Tofu for soondubu can be found in Korean and Chinese supermarkets. Generally, the tofu is labeled "extra-silken" to denote its custard-like nature. In addition to cartons, the tofu is also sold in vacuum-sealed tubes.

Clay pots for tofu and rice are readily available in Korean supermarkets. Mine cost six dollars and has given me years of solitary comfort and joy.

While Korean markets sell tubs of chili-garlic paste, the seasoning can be easily made with just four ingredients: hot pepper powder, soy sauce, salt, and minced garlic. Left to commingle in a jar, the ingredients become one: a thick and sanguine paste, especially pungent with the use of fresh garlic.


  • 1/2 carton of extra-silken tofu, roughly 5 ounces
  • 2 tablespoons vegetable oil or cooking fat
  • 1 ounce ribeye steak, sliced thinly across the grain
  • 1/4 to 1/2 cup of vegetables (seasonal)
  • 2 teaspoons soondubu paste, or to taste (recipe below)
  • 1 cup meat or vegetable stock
  • Seafood, optional (4 clams, a handful of chopped squid, or 3 medium-sized shrimp)
  • 1 egg
  • Salt to taste
  • Thinly sliced green onions as a garnish
  • Rice as an accompaniment
  • 2 tablespoons coarse hot pepper powder
  • 1 tablespoon soy sauce
  • 1/4 teaspoon salt
  • 1 teaspoon minced garlic
  • 1 tablespoon beef broth, fish sauce, or water
  • Spicy Soondubu Paste:
  • 2 tablespoons coarse hot pepper powder
  • 1 tablespoon soy sauce
  • 1/4 teaspoon salt
  • 1 teaspoon minced garlic
  • 1 tablespoon beef broth, fish sauce, or water


  1. 1.

    Slowly heat the clay pot over a low flame on the stovetop.

  2. 2.

    In the meantime, have your mise-en-place ready: Sprinkle the slices of beef with a pinch of salt. Cut the vegetables of your choice into a 1/2-inch dice.

  3. 3.

    When the clay pot is hot, add the cooking oil or fat and briefly heat. Add the slices of ribeye all at once. Do not stir around. Let the surface of the meat brown and char; once one side has browned, remove all of the meat with chopsticks or a slotted spoon. Set aside. Each slice of beef should still be fairly raw.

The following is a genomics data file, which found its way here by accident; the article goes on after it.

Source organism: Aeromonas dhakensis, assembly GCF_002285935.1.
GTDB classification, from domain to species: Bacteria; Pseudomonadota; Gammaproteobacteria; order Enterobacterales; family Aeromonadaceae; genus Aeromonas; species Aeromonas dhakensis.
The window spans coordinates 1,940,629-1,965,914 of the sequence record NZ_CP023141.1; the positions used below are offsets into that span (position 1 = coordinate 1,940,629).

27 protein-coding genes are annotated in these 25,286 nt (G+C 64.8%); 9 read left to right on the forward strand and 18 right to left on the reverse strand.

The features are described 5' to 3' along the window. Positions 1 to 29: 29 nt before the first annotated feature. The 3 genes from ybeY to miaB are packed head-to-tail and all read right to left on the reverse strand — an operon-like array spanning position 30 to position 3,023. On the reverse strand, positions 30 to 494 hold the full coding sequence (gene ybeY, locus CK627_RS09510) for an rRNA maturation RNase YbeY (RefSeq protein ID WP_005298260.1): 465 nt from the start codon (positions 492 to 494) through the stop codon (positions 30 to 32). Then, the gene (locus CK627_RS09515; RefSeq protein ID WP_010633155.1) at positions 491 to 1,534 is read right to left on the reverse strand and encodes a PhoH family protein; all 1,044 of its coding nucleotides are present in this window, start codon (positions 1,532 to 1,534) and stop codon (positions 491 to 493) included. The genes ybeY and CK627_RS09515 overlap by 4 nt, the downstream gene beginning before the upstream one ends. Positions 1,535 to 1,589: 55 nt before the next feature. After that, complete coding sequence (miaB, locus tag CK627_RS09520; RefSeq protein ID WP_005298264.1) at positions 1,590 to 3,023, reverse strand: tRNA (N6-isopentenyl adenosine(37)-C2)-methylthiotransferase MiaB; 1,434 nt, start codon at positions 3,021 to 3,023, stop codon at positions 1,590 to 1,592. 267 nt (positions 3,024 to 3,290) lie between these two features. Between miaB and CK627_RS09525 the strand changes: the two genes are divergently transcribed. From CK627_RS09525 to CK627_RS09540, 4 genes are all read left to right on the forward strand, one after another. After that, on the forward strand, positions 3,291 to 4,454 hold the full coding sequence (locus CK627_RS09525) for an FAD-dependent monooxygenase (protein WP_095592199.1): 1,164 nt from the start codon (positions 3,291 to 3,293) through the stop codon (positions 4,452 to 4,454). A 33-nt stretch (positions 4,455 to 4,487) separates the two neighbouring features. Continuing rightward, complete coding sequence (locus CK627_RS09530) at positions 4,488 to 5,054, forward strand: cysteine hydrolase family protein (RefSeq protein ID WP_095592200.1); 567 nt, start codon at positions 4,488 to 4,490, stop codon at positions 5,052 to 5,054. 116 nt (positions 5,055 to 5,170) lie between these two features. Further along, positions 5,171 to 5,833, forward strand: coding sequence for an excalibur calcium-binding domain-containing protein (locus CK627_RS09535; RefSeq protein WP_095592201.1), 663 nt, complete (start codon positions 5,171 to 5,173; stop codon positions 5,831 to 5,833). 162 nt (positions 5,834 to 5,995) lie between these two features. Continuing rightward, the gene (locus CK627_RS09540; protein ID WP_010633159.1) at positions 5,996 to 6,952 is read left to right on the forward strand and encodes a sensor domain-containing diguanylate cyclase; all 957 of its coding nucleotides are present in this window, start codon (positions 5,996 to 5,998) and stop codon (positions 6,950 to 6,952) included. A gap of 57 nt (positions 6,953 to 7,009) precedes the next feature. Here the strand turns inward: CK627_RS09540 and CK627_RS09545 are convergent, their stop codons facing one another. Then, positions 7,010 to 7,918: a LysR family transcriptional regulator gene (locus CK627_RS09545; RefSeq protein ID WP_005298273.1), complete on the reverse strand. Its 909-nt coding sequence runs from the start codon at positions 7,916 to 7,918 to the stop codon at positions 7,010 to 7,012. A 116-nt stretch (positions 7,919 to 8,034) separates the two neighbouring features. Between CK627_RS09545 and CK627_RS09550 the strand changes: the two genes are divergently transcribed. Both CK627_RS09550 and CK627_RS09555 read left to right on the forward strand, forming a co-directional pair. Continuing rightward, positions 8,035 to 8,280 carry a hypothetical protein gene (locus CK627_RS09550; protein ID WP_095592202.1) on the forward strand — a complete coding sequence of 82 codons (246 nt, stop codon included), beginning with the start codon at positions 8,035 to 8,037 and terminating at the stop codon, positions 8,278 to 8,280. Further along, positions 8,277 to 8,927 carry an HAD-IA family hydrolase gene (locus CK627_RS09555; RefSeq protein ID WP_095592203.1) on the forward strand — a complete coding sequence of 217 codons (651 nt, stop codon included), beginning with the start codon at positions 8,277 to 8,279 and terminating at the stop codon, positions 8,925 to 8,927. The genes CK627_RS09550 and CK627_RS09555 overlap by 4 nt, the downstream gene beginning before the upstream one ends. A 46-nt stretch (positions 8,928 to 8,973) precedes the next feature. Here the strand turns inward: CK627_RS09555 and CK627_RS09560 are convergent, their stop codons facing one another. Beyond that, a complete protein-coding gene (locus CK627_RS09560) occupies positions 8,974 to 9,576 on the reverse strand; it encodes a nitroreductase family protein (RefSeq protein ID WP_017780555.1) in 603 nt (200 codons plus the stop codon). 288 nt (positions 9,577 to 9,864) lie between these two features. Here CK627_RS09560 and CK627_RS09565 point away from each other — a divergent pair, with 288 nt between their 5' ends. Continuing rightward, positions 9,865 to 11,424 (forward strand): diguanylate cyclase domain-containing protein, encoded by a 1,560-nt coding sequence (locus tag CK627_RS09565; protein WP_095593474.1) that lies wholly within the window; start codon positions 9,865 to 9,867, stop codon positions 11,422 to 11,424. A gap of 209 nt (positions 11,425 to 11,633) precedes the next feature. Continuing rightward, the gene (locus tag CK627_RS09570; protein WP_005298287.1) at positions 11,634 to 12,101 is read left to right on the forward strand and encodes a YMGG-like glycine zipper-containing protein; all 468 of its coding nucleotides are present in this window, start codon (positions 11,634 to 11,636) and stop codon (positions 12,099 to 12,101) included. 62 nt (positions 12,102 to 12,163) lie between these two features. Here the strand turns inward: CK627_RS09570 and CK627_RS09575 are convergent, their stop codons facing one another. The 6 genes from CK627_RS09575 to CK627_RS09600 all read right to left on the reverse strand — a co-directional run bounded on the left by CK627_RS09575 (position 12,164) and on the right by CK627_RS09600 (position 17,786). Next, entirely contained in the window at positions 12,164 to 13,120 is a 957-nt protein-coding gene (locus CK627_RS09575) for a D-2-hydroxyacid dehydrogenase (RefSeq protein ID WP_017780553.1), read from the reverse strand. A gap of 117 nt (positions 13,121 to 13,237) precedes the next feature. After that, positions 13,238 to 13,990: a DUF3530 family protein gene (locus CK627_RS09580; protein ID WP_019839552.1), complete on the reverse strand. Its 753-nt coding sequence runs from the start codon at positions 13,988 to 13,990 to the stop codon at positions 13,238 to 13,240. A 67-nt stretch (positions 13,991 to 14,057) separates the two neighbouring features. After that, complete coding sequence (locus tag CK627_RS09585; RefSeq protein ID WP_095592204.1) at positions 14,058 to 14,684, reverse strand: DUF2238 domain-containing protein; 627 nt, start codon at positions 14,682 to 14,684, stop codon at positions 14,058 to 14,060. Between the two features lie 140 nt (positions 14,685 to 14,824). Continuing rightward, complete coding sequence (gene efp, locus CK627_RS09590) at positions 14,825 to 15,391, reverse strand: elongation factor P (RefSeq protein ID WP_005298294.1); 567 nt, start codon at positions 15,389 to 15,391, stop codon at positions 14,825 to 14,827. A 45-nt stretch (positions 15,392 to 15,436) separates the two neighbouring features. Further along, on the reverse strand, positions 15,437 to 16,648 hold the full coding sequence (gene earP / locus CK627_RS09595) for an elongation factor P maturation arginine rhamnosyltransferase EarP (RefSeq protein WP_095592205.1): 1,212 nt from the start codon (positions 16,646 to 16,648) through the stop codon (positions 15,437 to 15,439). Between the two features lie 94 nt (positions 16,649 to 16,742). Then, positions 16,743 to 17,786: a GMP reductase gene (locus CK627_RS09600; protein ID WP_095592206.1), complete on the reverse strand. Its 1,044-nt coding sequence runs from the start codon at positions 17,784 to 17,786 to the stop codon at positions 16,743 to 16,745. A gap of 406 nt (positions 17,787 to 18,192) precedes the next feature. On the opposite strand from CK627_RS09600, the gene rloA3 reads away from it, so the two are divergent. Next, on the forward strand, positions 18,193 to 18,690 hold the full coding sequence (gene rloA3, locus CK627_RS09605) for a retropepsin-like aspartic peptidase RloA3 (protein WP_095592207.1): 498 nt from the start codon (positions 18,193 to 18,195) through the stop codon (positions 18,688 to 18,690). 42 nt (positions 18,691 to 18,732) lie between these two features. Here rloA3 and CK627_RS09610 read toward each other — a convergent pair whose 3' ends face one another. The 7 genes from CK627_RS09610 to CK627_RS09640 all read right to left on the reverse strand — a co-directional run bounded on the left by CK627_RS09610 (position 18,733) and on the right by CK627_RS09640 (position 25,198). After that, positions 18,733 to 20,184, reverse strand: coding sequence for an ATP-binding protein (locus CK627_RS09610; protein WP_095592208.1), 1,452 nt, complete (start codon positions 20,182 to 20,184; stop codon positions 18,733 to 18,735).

4. 4.

    Add the diced vegetables to the pot and let the juices deglaze the bits of meat sticking to the bottom of the pot. Stir occasionally with a wooden spoon.

  5. 5.

    When the vegetables have browned, add the tofu paste to the pot. Stir it around with the vegetables, taking care not to burn the paste.

  6. 6.

    Pour in all of the broth. The broth will simmer, then boil vigorously. Depending on the vegetables, cook for 2 to 7 minutes.

  7. 7.

    When the vegetables are nearly tender, add the tofu by large spoonfuls, taking care not to break up the custard-like tofu into little bits. Any remaining tofu in the carton may be stored in an airtight container filled to the brim with filtered water, which must be changed daily. It can be kept for 3 days in this manner.

  8. 8.

    Add the seafood if you're using any. Return the beef to the top of the broth. Let simmer for an additional minute. There should be enough broth to just cover all of the ingredients. Add more broth if necessary, and add more spicy tofu paste to taste.

  9. 9.

    With heat-proof mitts, very carefully transfer the tofu pot from the burner to the table. Have the accompanying rice ready. Crack the egg into the tofu pot, stirring very gently to preserve the integrity of the tofu. Sprinkle green onions on top for garnish.

  10. 10.

    For the Spicy Soondubu Paste: Thoroughly mix all the ingredients together in a small glass jar. Seal it tightly and keep in the refrigerator for at least 2 days and up to 3 weeks.

  11. 11.